Within the field of talent recruitment and management, diversity and inclusivity are being prioritised more than ever. Gender is of particular concern to diversity and inclusivity, especially considering the barriers women face in seeking employment in male-dominated industries, and the large discrepancy between the number of male and female CEOs and directors in ASX companies.
In a bid to address the lack of gender diversity in some industries and workplaces, recruiters are increasingly adopting “gender neutral” recruitment strategies. However, research highlights that such attempts at “gender neutrality” are actually paradoxical, and by completely ignoring an applicant’s gender, recruiters are unintentionally stifling the diversity and inclusivity they seek to promote.
The Subjectivity of Competency Frameworks
“Gender neutral” recruitment strategies have been largely spearheaded by competency frameworks in which recruiters identify the skills the ideal candidate would possess in order to employ the most suitable applicant. Competency frameworks are erroneously considered to be “gender neutral” because recruitment is focused on skills thus, in theory, women are afforded equal or greater opportunity to be employed than men. In reality, the notion that such an approach would lead to more diverse and inclusive recruitment is misguided at best.
Competency frameworks are intrinsically biased. Kirton and Healy (2009)attribute this to the subjective nature of competence as it is derived from comparative judgements based on our interaction with others. As a result of this bias, recruitment competency frameworks are inherently gendered as men are regarded as the prototypical employee.
By attempting to be “gender neutral”, recruiters ignore the obstacles women face well before even applying for a job. Although women may be hired by recruiters using “gender neutral” competency frameworks, it is inaccurate to suggest that diversity and inclusivity are the main goals of such recruitment strategies.
Stereotyping Soft Skills
Other “gender neutral” recruitment approaches have seen an increasing prioritisation of soft skills, which have historically been disregarded in favour of technical skills. With soft skills widely considered to be “feminine”, and in turn perceived to be more accessible to female applicants, this approach is thought to level the playing field for women in the professional sphere. However, soft skills and technical skills are not interchangeable because both sets of skills play a unique and valuable role in an applicant’s chances of being hired. As Grugulis and Vincent (2009) point out, the ability to apply soft skills in the workplace is often contingent on the extent of one’s technical skills and prior experience.
For example, while applicants may demonstrate strong communication skills, they may not be as skilled at de-escalating potential conflict with customers or clients unless they had industry-specific knowledge and skills and/or they had previously been exposed to similar occupational situations. The “feminine” stereotype of soft skills contributes to limiting women’s opportunities to acquire the technical skills and knowledge necessary to not only succeed as applicants, but also to improve their chances of rising through workplace hierarchies. Consequently, by conveying soft skills as independent to technical skills, recruiters actually reinforce the barriers women face as applicants.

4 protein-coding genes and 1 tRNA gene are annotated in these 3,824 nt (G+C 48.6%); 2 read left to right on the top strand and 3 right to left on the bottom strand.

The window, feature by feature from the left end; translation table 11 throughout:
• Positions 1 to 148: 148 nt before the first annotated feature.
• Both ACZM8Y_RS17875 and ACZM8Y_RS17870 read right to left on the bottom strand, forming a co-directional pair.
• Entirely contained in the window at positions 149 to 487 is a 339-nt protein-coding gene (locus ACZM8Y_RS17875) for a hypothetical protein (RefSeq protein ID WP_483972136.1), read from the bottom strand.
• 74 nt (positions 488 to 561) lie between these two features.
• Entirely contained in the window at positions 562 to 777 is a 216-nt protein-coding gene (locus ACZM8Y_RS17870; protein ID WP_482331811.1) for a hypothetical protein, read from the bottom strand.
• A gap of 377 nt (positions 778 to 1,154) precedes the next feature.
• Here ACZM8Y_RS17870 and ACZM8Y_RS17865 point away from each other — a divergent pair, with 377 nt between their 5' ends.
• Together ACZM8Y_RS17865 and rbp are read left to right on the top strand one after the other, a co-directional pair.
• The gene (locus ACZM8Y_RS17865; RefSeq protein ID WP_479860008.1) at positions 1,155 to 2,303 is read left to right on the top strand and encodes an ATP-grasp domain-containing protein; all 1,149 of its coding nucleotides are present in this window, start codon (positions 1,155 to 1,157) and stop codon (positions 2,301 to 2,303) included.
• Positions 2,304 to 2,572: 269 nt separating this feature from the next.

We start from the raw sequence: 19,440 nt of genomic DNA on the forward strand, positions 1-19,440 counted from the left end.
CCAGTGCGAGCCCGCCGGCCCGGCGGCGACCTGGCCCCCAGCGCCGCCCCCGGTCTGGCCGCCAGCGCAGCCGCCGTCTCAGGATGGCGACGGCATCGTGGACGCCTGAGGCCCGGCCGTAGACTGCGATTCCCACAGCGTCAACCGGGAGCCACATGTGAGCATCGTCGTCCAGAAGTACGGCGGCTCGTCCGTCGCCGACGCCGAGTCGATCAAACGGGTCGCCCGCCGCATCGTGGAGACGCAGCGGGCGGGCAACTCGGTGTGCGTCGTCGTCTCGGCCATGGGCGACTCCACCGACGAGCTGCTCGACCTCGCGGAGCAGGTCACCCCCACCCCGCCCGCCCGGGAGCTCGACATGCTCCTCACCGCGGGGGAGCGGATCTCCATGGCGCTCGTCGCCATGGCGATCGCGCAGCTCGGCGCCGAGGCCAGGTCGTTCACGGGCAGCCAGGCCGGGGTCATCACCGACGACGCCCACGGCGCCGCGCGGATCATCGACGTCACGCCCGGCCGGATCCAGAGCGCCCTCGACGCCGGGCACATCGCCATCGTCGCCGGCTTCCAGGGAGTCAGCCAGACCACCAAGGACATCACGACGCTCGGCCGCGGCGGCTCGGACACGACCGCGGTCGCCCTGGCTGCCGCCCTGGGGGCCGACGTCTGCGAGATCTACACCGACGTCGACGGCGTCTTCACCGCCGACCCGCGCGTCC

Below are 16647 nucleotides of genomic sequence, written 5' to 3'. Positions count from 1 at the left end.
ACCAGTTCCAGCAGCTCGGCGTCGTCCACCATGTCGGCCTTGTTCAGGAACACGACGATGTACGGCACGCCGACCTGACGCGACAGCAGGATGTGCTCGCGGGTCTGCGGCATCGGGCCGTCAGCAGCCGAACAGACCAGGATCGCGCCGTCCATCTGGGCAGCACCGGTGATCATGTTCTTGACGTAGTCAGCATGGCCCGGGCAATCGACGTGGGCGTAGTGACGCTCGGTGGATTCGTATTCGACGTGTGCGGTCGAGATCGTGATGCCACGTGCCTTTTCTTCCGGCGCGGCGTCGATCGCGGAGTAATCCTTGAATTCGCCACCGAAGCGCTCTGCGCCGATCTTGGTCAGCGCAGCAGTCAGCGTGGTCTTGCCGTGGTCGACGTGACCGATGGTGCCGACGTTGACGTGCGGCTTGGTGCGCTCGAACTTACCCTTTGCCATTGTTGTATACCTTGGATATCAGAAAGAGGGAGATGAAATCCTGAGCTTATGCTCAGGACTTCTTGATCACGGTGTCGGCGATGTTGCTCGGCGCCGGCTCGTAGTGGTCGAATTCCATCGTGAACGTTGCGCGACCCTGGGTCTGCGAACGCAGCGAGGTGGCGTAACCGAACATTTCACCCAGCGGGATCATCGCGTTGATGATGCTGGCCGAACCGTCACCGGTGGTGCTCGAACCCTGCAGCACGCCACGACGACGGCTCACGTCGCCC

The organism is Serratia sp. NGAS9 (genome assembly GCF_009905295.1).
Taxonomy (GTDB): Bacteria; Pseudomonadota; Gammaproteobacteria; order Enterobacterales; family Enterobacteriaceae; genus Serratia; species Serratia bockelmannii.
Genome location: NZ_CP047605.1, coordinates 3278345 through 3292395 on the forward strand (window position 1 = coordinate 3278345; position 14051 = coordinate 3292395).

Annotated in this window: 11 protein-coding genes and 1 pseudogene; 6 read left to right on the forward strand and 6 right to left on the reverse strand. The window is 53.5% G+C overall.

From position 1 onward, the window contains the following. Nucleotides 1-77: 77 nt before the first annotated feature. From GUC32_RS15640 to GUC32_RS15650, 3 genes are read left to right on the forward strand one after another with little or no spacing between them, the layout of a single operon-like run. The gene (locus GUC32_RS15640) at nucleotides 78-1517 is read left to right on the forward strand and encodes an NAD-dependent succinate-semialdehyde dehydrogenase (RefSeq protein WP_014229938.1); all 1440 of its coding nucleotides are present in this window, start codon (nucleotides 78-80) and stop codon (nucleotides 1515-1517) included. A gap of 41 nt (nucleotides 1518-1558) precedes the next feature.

No Accountability, No Change
“Gender neutrality” also feeds into the lack of accountability many recruiters and workplaces face for diversity measures. Although willing to publicly endorse diversity measures, recruiters and organisations are often unable or unwilling to reveal any tangible results of such measures and whether they lead to an increased sense of diversity. Evans (2012) describes this phenomenon as an ideological cover through which recruiters are able to bolster their organisation’s image without actually having to follow through.
While many recruiters are allegedly “gender neutral” in their recruitment processes, they present minimal evidence to substantiate such claims. Rather than promoting a sense of inclusivity, the notion of being “gender neutral” instead conveys a sense of ignorance about the systemic disadvantages that hinder diverse candidates from being hired.
Where to From Here?
So, what now? How can we better foster diversity and inclusivity in recruitment if gender neutrality is so ineffective?
Diversity and inclusivity must be conscious priorities for recruiters. Greater transparency and self-accountability on the part of recruiters regarding diversity measures is of the utmost importance. With the unique ability to forge inclusive workplaces, recruiters must recognise and take pride in the pivotal role they play in breaking down barriers for diverse applicants.
By acknowledging the biases in one’s recruitment approach, it becomes possible to address them— and Cognicity’s learning and development courses can help! Cognicity specialises in assisting you to identify bias hotspots in your recruitment processes so you can recruit for a more diverse and inclusive workforce. For more information on Cognicity’s services please click here, or contact us today.
Article written by Cognicity.